As for the Brexit supporters, independent member of the European parliament Steven Woolfe said it was obvious that May’s Brexit plan would never be changed by the European Union. The only other option is a no-deal Brexit.
"Mrs May should therefore immediately prepare for the UK to leave the EU at the end of March under World Trade Organisation rules. The talk of chaos at the Channel ports is just scaremongering," he argued.
Channel authorities on both sides, in UK’s Dover and in France’s Calais, said they were ready to deal with the change, Woolfe noted. He added that the United Kingdom would not have to pay 39 billion pounds ($48.8 billion) in "divorce" money, which could be spent on smoothing over any issues caused by the change to WTO rules.
Margot Parker of the UKIP party told Sputnik the whole issue was a humiliation for May.
"As we said all along, Britain needed a real Brexiteer in charge who could stand up to the bully boys in Brussels. For UKIP, Britain should have simply got out as soon as possible. We would have avoided this catastrophe and we would be reaping the rewards of Brexit," she stated.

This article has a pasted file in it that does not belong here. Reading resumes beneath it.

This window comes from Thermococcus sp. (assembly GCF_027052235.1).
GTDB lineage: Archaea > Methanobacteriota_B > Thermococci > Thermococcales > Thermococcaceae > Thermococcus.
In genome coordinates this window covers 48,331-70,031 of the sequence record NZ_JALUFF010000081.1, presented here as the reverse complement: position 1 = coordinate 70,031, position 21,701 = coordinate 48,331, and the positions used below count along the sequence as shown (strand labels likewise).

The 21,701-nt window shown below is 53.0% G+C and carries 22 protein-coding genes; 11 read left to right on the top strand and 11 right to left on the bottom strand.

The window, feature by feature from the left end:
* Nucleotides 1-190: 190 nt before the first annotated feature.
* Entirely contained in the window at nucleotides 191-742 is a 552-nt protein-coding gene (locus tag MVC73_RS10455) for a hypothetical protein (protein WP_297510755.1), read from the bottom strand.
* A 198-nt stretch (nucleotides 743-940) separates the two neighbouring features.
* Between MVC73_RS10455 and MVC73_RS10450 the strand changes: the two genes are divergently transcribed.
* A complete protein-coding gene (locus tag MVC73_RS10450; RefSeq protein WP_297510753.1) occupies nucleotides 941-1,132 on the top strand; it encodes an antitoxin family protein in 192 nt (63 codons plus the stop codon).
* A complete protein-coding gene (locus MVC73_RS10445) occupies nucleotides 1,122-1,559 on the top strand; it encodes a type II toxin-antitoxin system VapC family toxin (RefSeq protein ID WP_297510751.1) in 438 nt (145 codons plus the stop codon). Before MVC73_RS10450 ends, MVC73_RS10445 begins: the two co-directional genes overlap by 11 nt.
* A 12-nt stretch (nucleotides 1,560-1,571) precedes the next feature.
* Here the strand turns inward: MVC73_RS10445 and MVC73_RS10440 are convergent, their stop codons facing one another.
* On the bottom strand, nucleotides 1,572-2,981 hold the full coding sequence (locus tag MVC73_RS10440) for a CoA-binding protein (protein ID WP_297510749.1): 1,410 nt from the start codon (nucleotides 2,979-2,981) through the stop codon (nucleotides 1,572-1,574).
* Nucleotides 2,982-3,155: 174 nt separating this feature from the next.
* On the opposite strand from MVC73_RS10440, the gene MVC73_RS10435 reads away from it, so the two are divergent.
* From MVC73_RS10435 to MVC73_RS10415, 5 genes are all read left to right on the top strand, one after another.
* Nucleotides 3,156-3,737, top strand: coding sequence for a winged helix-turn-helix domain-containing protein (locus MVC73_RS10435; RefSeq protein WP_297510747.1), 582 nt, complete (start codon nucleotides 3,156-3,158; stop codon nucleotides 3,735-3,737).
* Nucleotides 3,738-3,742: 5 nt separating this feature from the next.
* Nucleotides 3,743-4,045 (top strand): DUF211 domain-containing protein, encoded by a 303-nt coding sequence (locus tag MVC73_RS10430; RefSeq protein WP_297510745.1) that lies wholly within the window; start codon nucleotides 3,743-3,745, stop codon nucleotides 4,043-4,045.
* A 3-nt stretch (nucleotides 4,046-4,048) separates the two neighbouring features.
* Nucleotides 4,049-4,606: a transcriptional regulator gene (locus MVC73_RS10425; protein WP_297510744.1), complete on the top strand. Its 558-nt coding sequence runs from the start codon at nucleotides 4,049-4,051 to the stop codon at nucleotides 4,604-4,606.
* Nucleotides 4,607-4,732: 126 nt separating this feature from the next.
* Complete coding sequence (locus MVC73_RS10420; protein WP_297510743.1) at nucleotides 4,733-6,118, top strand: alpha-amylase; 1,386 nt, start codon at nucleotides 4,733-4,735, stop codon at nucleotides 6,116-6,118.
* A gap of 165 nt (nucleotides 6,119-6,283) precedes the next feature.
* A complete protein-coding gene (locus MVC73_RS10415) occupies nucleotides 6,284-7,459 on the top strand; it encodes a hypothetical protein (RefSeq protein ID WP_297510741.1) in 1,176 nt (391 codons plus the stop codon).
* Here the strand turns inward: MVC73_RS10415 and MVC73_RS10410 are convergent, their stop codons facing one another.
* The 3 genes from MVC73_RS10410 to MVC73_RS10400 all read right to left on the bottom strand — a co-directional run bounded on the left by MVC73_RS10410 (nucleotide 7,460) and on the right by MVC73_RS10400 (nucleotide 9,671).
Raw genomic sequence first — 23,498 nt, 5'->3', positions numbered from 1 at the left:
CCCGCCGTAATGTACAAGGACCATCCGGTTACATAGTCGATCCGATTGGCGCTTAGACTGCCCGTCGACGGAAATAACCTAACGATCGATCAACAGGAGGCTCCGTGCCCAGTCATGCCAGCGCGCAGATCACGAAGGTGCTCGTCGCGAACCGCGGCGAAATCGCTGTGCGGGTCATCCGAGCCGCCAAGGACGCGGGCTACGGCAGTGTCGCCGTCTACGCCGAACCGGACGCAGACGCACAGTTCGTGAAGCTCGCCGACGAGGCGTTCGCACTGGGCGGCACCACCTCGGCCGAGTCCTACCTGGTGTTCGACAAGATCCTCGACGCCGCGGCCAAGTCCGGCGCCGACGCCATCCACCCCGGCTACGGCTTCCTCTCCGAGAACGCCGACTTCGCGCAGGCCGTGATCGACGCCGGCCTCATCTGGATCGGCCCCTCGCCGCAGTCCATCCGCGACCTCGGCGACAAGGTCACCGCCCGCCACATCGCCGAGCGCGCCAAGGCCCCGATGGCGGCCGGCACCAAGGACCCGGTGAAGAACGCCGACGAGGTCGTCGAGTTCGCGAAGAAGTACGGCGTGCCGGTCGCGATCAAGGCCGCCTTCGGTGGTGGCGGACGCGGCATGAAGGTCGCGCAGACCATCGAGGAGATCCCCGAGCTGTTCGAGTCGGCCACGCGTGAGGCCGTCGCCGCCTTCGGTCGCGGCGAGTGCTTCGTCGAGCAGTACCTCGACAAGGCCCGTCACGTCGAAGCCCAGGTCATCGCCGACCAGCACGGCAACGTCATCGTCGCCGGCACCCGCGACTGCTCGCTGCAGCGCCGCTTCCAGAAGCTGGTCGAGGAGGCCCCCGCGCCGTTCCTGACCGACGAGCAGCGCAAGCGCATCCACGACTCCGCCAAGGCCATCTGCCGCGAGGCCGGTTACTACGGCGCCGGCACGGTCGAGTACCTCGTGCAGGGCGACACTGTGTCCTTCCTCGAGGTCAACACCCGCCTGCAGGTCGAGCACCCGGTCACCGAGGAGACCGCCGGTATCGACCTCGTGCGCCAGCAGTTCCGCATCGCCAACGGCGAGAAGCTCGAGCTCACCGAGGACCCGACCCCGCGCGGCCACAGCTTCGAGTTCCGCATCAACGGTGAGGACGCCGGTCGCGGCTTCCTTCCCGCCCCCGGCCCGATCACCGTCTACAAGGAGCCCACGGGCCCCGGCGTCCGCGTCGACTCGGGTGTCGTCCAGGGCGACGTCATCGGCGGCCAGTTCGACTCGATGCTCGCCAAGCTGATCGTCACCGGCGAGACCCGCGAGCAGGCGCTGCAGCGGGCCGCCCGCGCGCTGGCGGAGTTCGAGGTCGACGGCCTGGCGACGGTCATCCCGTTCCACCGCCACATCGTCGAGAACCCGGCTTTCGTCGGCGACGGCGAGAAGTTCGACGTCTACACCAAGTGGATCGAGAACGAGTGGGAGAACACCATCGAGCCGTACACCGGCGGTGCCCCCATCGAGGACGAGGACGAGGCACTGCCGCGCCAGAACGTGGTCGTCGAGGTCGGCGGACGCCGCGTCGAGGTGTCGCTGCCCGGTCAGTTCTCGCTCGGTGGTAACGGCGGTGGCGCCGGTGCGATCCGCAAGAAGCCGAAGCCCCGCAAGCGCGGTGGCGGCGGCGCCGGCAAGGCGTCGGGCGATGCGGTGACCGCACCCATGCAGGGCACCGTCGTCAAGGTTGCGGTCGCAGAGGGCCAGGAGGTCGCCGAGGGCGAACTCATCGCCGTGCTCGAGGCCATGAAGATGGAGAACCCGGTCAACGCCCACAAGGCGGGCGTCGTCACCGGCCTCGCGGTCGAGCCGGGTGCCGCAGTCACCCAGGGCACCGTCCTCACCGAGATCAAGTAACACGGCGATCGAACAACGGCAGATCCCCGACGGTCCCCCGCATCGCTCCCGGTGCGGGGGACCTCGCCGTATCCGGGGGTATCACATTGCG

"May is embarrassing herself and the United Kingdom on the world stage. The Conservative Party is over if they don’t remove Theresa May as leader this week," she said.
With a hard-won compromise deal likely to end in the basket and in the absence of a serious alternative except for a no-deal Brexit, the only other option could be a snap election.
The views and opinions expressed by the speakers do not necessarily reflect those of Sputnik.
The views and opinions expressed in the article do not necessarily reflect those of Sputnik.